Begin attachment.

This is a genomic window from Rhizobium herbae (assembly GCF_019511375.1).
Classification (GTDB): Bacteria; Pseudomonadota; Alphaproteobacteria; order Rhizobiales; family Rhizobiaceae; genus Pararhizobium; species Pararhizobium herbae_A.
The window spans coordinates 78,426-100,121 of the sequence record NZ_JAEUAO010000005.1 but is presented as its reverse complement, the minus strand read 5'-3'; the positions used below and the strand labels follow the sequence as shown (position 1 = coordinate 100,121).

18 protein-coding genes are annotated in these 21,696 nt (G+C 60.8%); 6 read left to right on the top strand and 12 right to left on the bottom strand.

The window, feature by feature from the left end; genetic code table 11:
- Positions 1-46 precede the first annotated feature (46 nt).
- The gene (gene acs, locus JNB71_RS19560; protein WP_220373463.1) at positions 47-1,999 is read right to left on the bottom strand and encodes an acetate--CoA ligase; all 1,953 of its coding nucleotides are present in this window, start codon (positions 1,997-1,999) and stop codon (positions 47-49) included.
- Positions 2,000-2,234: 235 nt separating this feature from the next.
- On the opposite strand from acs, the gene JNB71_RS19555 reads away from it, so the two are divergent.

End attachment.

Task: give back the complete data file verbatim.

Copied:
This is a genomic window from Rhizobium herbae (assembly GCF_019511375.1).
Classification (GTDB): Bacteria; Pseudomonadota; Alphaproteobacteria; order Rhizobiales; family Rhizobiaceae; genus Pararhizobium; species Pararhizobium herbae_A.
The window spans coordinates 78,426-100,121 of the sequence record NZ_JAEUAO010000005.1 but is presented as its reverse complement, the minus strand read 5'-3'; the positions used below and the strand labels follow the sequence as shown (position 1 = coordinate 100,121).

18 protein-coding genes are annotated in these 21,696 nt (G+C 60.8%); 6 read left to right on the top strand and 12 right to left on the bottom strand.

The window, feature by feature from the left end; genetic code table 11:
- Positions 1-46 precede the first annotated feature (46 nt).
- The gene (gene acs, locus JNB71_RS19560; protein WP_220373463.1) at positions 47-1,999 is read right to left on the bottom strand and encodes an acetate--CoA ligase; all 1,953 of its coding nucleotides are present in this window, start codon (positions 1,997-1,999) and stop codon (positions 47-49) included.
- Positions 2,000-2,234: 235 nt separating this feature from the next.
- On the opposite strand from acs, the gene JNB71_RS19555 reads away from it, so the two are divergent.